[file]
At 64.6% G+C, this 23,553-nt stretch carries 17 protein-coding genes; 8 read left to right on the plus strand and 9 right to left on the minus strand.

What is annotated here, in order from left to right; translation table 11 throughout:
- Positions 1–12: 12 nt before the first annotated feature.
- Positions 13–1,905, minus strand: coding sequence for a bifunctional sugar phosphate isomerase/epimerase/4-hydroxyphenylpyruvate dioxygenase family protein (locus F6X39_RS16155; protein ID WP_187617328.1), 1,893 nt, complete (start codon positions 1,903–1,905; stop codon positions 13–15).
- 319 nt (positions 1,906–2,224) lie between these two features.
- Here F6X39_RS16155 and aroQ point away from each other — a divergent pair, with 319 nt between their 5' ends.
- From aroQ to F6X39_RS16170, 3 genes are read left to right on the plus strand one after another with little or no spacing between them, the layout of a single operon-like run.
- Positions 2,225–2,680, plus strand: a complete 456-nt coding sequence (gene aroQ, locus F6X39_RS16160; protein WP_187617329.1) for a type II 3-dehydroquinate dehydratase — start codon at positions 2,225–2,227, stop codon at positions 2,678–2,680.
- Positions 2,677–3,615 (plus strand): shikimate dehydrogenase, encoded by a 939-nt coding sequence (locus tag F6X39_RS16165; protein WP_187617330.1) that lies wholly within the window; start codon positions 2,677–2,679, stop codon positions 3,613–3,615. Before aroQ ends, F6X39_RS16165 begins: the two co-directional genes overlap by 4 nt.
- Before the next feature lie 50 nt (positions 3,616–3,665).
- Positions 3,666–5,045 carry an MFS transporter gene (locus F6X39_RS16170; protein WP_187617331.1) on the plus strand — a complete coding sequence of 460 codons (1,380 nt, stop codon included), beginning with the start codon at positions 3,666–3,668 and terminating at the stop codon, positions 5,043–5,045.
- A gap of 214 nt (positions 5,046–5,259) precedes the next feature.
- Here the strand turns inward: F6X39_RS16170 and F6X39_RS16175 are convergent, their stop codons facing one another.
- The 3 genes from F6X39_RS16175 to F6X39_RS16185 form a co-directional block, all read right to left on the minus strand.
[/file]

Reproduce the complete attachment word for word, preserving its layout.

At 64.6% G+C, this 23,553-nt stretch carries 17 protein-coding genes; 8 read left to right on the plus strand and 9 right to left on the minus strand.

What is annotated here, in order from left to right; translation table 11 throughout:
- Positions 1–12: 12 nt before the first annotated feature.
- Positions 13–1,905, minus strand: coding sequence for a bifunctional sugar phosphate isomerase/epimerase/4-hydroxyphenylpyruvate dioxygenase family protein (locus F6X39_RS16155; protein ID WP_187617328.1), 1,893 nt, complete (start codon positions 1,903–1,905; stop codon positions 13–15).
- 319 nt (positions 1,906–2,224) lie between these two features.
- Here F6X39_RS16155 and aroQ point away from each other — a divergent pair, with 319 nt between their 5' ends.
- From aroQ to F6X39_RS16170, 3 genes are read left to right on the plus strand one after another with little or no spacing between them, the layout of a single operon-like run.
- Positions 2,225–2,680, plus strand: a complete 456-nt coding sequence (gene aroQ, locus F6X39_RS16160; protein WP_187617329.1) for a type II 3-dehydroquinate dehydratase — start codon at positions 2,225–2,227, stop codon at positions 2,678–2,680.
- Positions 2,677–3,615 (plus strand): shikimate dehydrogenase, encoded by a 939-nt coding sequence (locus tag F6X39_RS16165; protein WP_187617330.1) that lies wholly within the window; start codon positions 2,677–2,679, stop codon positions 3,613–3,615. Before aroQ ends, F6X39_RS16165 begins: the two co-directional genes overlap by 4 nt.
- Before the next feature lie 50 nt (positions 3,616–3,665).
- Positions 3,666–5,045 carry an MFS transporter gene (locus F6X39_RS16170; protein WP_187617331.1) on the plus strand — a complete coding sequence of 460 codons (1,380 nt, stop codon included), beginning with the start codon at positions 3,666–3,668 and terminating at the stop codon, positions 5,043–5,045.
- A gap of 214 nt (positions 5,046–5,259) precedes the next feature.
- Here the strand turns inward: F6X39_RS16170 and F6X39_RS16175 are convergent, their stop codons facing one another.
- The 3 genes from F6X39_RS16175 to F6X39_RS16185 form a co-directional block, all read right to left on the minus strand.